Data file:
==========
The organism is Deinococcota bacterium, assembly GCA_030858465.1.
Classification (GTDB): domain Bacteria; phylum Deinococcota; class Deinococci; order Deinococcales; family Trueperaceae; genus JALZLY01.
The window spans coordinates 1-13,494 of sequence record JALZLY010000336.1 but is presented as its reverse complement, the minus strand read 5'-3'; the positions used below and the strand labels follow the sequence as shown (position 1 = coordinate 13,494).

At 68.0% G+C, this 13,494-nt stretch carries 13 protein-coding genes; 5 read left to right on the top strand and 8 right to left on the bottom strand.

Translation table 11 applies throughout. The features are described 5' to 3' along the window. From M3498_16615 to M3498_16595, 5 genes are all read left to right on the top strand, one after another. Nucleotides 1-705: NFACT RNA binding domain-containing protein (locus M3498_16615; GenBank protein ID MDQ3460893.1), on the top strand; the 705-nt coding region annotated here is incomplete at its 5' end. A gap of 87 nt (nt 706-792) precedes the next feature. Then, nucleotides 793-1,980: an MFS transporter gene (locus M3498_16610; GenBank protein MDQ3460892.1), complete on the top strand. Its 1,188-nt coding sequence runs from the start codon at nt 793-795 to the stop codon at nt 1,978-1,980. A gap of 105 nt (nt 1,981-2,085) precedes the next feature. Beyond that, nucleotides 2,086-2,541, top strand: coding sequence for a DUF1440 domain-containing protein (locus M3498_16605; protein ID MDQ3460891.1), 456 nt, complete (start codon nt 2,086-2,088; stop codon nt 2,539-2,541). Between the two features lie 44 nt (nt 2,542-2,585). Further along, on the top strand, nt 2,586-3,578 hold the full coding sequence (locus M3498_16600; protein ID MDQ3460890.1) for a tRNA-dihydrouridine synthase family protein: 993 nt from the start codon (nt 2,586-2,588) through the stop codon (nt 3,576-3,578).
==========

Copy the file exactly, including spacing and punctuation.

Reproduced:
The organism is Deinococcota bacterium, assembly GCA_030858465.1.
Classification (GTDB): domain Bacteria; phylum Deinococcota; class Deinococci; order Deinococcales; family Trueperaceae; genus JALZLY01.
The window spans coordinates 1-13,494 of sequence record JALZLY010000336.1 but is presented as its reverse complement, the minus strand read 5'-3'; the positions used below and the strand labels follow the sequence as shown (position 1 = coordinate 13,494).

At 68.0% G+C, this 13,494-nt stretch carries 13 protein-coding genes; 5 read left to right on the top strand and 8 right to left on the bottom strand.

Translation table 11 applies throughout. The features are described 5' to 3' along the window. From M3498_16615 to M3498_16595, 5 genes are all read left to right on the top strand, one after another. Nucleotides 1-705: NFACT RNA binding domain-containing protein (locus M3498_16615; GenBank protein ID MDQ3460893.1), on the top strand; the 705-nt coding region annotated here is incomplete at its 5' end. A gap of 87 nt (nt 706-792) precedes the next feature. Then, nucleotides 793-1,980: an MFS transporter gene (locus M3498_16610; GenBank protein MDQ3460892.1), complete on the top strand. Its 1,188-nt coding sequence runs from the start codon at nt 793-795 to the stop codon at nt 1,978-1,980. A gap of 105 nt (nt 1,981-2,085) precedes the next feature. Beyond that, nucleotides 2,086-2,541, top strand: coding sequence for a DUF1440 domain-containing protein (locus M3498_16605; protein ID MDQ3460891.1), 456 nt, complete (start codon nt 2,086-2,088; stop codon nt 2,539-2,541). Between the two features lie 44 nt (nt 2,542-2,585). Further along, on the top strand, nt 2,586-3,578 hold the full coding sequence (locus M3498_16600; protein ID MDQ3460890.1) for a tRNA-dihydrouridine synthase family protein: 993 nt from the start codon (nt 2,586-2,588) through the stop codon (nt 3,576-3,578).